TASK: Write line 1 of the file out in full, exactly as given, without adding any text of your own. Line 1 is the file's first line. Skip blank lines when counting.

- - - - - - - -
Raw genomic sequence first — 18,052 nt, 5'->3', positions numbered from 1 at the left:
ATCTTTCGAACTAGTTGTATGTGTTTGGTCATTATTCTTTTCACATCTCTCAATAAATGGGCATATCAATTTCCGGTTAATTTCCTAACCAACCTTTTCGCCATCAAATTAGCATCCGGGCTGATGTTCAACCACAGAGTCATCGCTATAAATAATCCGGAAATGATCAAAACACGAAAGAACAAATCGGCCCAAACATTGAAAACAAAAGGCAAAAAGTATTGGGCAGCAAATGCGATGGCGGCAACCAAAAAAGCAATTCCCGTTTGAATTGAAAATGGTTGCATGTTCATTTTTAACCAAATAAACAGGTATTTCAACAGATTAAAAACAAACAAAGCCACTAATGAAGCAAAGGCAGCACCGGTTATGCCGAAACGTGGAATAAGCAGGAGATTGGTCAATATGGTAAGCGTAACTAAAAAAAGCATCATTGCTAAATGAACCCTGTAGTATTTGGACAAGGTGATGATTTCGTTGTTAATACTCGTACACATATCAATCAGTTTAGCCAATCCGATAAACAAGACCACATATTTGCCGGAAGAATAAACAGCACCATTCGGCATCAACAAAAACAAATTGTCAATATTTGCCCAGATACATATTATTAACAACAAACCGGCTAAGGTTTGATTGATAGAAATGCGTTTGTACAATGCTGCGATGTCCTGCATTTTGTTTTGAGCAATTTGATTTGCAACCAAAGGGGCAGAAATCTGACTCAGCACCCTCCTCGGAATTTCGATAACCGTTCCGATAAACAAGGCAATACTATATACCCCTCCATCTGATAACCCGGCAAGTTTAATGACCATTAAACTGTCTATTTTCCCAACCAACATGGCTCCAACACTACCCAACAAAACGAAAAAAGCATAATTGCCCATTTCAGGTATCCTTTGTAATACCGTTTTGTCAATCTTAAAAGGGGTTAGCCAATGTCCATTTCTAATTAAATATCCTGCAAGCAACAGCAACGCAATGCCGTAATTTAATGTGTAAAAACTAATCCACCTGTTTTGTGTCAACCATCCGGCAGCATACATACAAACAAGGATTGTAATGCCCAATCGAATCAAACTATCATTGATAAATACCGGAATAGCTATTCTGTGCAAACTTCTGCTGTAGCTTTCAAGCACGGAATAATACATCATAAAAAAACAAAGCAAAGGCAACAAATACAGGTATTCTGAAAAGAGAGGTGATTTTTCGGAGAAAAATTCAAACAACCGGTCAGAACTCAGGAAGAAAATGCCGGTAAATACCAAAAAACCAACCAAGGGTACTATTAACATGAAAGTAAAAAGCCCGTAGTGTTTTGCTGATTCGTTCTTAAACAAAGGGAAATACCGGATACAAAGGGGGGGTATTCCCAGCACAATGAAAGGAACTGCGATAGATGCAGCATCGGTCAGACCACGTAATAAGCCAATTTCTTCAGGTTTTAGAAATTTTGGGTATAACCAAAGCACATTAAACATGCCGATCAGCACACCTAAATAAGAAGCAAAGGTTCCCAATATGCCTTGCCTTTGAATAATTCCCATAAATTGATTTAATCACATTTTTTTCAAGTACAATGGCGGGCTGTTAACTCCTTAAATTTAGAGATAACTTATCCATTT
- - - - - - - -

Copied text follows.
Raw genomic sequence first — 18,052 nt, 5'->3', positions numbered from 1 at the left: